Men Aren’t Obsolete…

 man alone statue

…but MaleSurvivor Executive Director Christopher M. Anderson thinks that reflexive and stigmatizing rhetoric that degrades people should be.

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I don’t know if Hanna Rosin hates men. In fact, I know almost nothing about her.

Perhaps Hanna Rosin is a lovely person, and were we to meet in a coffee shop and strike up a conversation at random I might find her witty, charming, and endlessly fascinating. There’s a lot about Hanna Rosin and her opinions that I don’t know, so I’m not going to make any sweeping statements about her, or use her as a measure of the character of all women.

But there is one thing I do know. Her willingness to elevate crack smoking Toronto Mayor Rob Ford to be the paragon of modern masculinity angers me so much that I almost want to pick up the pipe.

Actually that’s not true. It’s not Hanna Rosin that would make me more likely to smoke crack. Nor is it the fact that I’m a man. But there is something that does actually make me far more likely to become addicted to crack, heroin, or other form of serious drug. I am a survivor of significant childhood trauma and abuse. And I’m far from alone.

Over 60% of both men AND women have experienced at least one significant form of trauma and/or abuse. And as adults, while it’s true that more women are victims of domestic and sexual violence, more men are victims of violent crime overall than women (29.1/1000 vs 23.3/1000 according to 2012 DOJ statistics).

Given the sheer scale of the epidemic of violence and abuse that we all endure, it’s mind-boggling to me that people are so stubbornly blind to a rather common sense proposition.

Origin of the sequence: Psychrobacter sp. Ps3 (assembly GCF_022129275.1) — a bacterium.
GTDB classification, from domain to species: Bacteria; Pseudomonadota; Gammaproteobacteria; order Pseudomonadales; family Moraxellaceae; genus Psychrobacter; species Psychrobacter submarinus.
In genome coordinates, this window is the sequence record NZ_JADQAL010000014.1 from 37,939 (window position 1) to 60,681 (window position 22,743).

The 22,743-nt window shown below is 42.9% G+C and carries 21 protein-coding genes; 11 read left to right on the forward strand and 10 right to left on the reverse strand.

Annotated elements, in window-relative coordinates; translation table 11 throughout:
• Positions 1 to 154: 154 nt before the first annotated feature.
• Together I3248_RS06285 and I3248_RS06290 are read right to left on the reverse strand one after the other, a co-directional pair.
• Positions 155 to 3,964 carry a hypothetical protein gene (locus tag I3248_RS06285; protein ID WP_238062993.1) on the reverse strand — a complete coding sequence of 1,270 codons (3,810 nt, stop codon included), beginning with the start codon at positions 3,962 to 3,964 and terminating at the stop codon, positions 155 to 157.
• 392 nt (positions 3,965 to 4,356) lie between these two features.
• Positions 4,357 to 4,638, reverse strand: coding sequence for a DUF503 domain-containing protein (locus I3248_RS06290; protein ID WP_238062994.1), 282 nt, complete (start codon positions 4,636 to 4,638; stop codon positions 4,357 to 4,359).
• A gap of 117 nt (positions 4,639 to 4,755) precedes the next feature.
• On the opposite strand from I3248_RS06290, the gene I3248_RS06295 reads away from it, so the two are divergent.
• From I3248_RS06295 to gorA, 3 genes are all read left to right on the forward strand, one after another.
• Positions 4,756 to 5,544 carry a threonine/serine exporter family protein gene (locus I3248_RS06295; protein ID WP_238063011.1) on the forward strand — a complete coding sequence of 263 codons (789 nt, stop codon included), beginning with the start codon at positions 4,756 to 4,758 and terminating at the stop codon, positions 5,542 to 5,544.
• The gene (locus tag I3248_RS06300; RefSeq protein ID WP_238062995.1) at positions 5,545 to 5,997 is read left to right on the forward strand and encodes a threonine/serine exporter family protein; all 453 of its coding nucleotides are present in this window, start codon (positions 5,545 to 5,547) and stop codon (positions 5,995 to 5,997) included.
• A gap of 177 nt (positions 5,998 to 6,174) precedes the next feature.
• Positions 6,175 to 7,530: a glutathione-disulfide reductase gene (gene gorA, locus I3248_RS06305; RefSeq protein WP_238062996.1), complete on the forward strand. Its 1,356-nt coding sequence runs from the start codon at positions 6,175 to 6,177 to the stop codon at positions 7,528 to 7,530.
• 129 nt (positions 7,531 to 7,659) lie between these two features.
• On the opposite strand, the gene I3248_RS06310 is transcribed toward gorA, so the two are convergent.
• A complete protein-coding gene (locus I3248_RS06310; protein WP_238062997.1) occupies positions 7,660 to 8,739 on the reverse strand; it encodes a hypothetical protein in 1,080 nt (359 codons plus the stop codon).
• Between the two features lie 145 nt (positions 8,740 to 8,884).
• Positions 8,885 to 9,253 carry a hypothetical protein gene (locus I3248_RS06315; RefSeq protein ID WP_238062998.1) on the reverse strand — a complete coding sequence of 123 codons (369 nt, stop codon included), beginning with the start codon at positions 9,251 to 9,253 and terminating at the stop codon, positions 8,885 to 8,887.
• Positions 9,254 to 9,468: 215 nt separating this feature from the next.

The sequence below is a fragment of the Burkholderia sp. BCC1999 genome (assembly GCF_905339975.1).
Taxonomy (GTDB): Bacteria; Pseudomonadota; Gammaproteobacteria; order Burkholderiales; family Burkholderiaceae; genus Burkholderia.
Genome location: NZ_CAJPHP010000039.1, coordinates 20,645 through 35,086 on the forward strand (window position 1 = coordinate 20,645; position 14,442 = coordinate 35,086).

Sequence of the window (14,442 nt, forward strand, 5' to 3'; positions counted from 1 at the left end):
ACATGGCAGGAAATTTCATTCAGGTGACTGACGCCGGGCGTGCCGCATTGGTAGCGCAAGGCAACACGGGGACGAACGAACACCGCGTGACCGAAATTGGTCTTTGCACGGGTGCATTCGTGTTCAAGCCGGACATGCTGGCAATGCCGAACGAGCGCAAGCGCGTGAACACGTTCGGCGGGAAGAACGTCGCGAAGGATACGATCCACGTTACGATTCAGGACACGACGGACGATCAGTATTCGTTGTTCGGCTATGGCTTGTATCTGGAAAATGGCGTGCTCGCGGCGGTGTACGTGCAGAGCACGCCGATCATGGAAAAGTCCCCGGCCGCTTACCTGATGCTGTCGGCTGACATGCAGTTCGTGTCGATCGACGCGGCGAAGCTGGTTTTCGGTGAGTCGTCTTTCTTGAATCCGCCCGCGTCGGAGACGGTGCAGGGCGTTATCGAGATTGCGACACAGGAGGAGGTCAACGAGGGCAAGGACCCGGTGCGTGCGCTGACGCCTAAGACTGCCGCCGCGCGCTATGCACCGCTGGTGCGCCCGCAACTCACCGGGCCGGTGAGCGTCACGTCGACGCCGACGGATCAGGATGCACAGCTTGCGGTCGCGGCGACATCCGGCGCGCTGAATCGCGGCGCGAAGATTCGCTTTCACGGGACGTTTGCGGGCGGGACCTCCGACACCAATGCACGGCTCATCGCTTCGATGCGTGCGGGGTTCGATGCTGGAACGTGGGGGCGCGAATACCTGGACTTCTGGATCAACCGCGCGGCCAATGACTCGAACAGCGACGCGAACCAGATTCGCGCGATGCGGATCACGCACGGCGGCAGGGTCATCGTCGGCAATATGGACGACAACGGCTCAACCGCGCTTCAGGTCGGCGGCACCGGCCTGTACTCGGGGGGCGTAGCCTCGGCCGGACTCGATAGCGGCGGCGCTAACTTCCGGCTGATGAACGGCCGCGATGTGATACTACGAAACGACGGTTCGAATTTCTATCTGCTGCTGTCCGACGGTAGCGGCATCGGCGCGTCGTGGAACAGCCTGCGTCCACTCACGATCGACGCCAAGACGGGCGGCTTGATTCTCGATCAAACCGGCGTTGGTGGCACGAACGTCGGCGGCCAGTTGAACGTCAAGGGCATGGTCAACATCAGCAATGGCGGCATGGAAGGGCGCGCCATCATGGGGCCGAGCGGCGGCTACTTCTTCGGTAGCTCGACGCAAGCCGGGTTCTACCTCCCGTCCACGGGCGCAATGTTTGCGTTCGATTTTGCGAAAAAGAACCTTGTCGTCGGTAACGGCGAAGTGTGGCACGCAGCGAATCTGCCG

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Men suffer violence and abuse in extremely high numbers at least on par with women. Yet for men, it is infinitely harder to find support than it is for women. Therefore, it is absolutely no surprise whatsoever that men are displaying more and more signs of falling apart.

The ACES study and studies of people who struggle with PTSD (a significant proportion of whom are veterans returning from military service) show clear correlations between traumatic experiences and significantly increased risk for major depression, anxiety disorders, substance abuse, and a whole host of medical problems including high blood pressure, diabetes, and heart disease.

No victim of abuse or trauma is more or less deserving of our support. It is never easy for survivors of abuse and trauma to get access to the compassion and support they need to heal. There are many communities in this country where male victims of sex trafficking, domestic violence, and sexual abuse are ignored, turned away, or flat-out disbelieved. On college campuses young men are exhorted to “stop raping” (and not without reason) while few, if any, are told where they can for help if they were the ones who were raped. We need to be teaching all people not to rape, while supporting all victims and survivors.

No, instead it’s far more fashionable to craft cutesy stories about the end of an outdated and obsolete white male patriarchy that is all too easy to ridicule. But where in Hanna Rosin’s world is a man like Mayor Ford going to be allowed to turn to get help? For Ms. Rosin and her allies such a concept is impossible to comprehend. “Men” as she defines them are one-dimensional, obsolete, and we should celebrate their impending extinction.

The more I think about it, the less likely I am to want to share that coffee with Ms. Rosin after all. Granted good old Rob might not be an ideal drinking buddy, but I know that if he were to ask me for help, I’d be willing to listen and give him the support I could in order to help him recover. It’s no guarantee that he’d actually change, but at least it might make it a little bit easier for another person to take that step.

 

Photo: Flickr/zilverbat.

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About Christopher M. Anderson